This new title from New Page is a change-up for this blog, but I’m returning to an old interest: I read Barry Fell’s groundbreaking America B.C. in about 1992, and subscribed to a couple of newsletters.
The present work is a compendium of articles from the magazine “Ancient American,” of which Joseph was the founding editor. They cover all of the Americas, and show examples of possible “insertions” from Europe, Asia, North Africa, and the Pacific. Some of them are very intriguing, like the plausible story in Chapter 31, whereby the first European hot-air balloonist was actually copying a South American original. I want that one to be true!
As an Indian descendant, my feelings about some of the claims of European and other visitations are mixed, because there is often an overtone of “those ignorant Indians couldn’t have done that.” It’s very similar to the claim of Egyptians needing help from Atlanteans, or all of us needing help from aliens.
I’m not a specialist, so I am not going to try to pick apart any of the cases presented here (besides, only 3 or 4 out of the 45 chapters significantly triggered my bogometer). I will say that most of them are of better apparent quality than many of Fell’s examples: he was famous for seeing Ogham or Paleo-Hebrew wherever a rock was scratched. Several of the pieces are recapping current scientific studies in genetics, for example, and they add a lot to the overall emerging picture and to the credibility of the book.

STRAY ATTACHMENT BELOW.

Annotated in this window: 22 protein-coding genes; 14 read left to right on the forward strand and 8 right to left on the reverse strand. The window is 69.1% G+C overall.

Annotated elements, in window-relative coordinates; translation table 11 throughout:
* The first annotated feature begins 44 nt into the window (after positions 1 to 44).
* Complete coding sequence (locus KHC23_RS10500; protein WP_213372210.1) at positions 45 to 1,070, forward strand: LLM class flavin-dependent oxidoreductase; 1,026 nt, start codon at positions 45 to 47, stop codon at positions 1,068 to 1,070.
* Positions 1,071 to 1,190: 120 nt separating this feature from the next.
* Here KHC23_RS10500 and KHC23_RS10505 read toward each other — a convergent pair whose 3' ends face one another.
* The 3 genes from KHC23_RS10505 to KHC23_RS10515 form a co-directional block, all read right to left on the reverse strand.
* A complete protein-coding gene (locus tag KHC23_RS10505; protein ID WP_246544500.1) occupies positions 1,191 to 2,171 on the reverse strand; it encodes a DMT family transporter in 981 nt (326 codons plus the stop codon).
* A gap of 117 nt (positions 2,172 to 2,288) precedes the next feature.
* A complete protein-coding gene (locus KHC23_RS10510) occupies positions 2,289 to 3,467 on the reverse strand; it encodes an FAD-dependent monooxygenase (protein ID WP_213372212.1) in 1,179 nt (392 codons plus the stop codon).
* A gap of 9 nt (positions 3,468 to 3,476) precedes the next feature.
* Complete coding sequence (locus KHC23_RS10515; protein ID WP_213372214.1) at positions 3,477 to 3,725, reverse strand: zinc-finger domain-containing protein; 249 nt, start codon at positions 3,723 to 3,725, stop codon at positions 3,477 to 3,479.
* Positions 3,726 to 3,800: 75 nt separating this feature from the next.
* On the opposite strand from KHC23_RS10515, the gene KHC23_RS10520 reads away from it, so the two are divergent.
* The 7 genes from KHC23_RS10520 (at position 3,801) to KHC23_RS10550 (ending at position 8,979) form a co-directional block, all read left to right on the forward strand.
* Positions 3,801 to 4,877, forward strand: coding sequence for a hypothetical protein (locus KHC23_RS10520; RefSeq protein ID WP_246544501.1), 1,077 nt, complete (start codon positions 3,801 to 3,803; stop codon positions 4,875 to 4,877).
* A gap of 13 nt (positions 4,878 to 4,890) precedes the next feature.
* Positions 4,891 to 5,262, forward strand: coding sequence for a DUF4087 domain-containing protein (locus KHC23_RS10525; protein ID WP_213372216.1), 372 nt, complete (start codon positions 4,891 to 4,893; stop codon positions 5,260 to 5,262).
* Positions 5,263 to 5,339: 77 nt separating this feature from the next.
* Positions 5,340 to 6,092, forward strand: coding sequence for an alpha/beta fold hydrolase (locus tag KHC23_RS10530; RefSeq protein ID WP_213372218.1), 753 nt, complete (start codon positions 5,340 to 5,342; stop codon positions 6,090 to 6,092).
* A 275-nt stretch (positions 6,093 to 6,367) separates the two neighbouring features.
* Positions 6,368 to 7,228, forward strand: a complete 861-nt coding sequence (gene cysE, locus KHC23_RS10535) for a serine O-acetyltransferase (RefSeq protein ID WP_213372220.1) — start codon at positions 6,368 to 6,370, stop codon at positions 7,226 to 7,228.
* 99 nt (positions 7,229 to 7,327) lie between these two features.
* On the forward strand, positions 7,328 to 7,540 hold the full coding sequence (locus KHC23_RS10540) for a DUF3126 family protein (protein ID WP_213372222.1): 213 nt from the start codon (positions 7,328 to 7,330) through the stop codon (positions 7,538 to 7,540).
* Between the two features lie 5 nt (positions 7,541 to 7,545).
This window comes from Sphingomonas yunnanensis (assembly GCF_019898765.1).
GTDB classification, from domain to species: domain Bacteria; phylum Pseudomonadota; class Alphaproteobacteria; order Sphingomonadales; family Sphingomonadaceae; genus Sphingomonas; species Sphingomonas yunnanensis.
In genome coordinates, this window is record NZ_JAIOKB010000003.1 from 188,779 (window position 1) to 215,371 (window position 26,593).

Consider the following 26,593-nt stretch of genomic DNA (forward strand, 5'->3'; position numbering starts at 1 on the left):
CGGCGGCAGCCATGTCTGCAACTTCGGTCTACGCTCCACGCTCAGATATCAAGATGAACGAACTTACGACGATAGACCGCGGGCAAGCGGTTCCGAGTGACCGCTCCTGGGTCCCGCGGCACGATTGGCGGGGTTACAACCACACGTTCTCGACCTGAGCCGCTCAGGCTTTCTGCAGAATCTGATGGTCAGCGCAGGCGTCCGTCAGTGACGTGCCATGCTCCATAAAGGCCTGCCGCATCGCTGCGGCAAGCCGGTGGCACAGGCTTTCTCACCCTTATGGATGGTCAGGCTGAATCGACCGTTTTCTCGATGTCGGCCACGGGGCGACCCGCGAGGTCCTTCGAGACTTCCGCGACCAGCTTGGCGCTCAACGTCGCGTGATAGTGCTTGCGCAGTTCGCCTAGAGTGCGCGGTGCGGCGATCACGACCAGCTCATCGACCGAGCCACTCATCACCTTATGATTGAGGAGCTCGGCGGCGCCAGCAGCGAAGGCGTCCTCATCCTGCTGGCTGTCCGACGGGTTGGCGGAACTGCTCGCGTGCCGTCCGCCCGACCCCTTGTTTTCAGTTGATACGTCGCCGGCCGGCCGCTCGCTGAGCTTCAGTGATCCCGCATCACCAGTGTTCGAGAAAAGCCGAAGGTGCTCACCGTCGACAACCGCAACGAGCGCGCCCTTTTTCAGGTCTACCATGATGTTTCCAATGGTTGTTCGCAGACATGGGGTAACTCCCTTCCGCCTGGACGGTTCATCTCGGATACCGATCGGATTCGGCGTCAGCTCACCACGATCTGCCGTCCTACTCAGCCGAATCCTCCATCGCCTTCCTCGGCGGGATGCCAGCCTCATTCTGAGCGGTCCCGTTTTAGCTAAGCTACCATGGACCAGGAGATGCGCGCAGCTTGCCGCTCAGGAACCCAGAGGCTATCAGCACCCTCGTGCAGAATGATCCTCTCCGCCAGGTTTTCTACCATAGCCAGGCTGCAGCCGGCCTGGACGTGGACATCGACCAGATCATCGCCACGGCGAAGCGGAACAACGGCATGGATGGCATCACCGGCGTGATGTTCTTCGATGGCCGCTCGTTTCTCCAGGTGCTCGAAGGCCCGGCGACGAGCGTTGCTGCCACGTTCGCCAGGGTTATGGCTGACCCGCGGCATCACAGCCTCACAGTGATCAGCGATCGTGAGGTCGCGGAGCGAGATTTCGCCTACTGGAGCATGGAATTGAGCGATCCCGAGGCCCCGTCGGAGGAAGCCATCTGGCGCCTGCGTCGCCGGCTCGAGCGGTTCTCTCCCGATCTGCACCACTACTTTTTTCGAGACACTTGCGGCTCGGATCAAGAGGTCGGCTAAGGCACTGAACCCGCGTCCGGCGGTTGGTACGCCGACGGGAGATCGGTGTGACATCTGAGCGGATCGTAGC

There are the usual speculative pieces on Atlantis, but fortunately, not too many. Editor Joseph is a specialist in matters Atlantean, and has other books devoted to the lost continent.
There are several mentions of lost evidence, such as a serpent mound on a lakeshore that was removed for a railroad trestle in the 19th century, plus the usual tales of evidence that went missing for less benign reasons. The many stories of archaeological dig leaders saying, “Bah, that’s an insertion” and throwing away critical evidence come to mind.
The writing and editing is very good throughout, which is not always true in this genre. There is one place where Dr. Fell is quoted as writing that the Sun was 180o from the horizon (which would, of course, put it at the other horizon, not what was meant in context). There is also an irritating habit of writing “square acres” when the acre is already a square measure. That’s very little in a book this size.
So, even if 90% of this book were guesswork and traveler’s tales (which I don’t personally believe), it’s worth the freight for entertainment and mental gymnastics. I recommend it for readers with an interest in prehistoric America, or for ancient mysteries in general. I especially recommend it to first-time explorers of the subject, who will appreciate the breadth-first approach.
The Lost Worlds of Ancient America
Compelling Evidence of Ancient Immigrants, Lost Technologies, and Places of Power
Editor: Frank Joseph
Dimensions: 6 x 9 inches
[Complimentary review copy gratefully acknowledged, opinions my own, YMMV, etc.]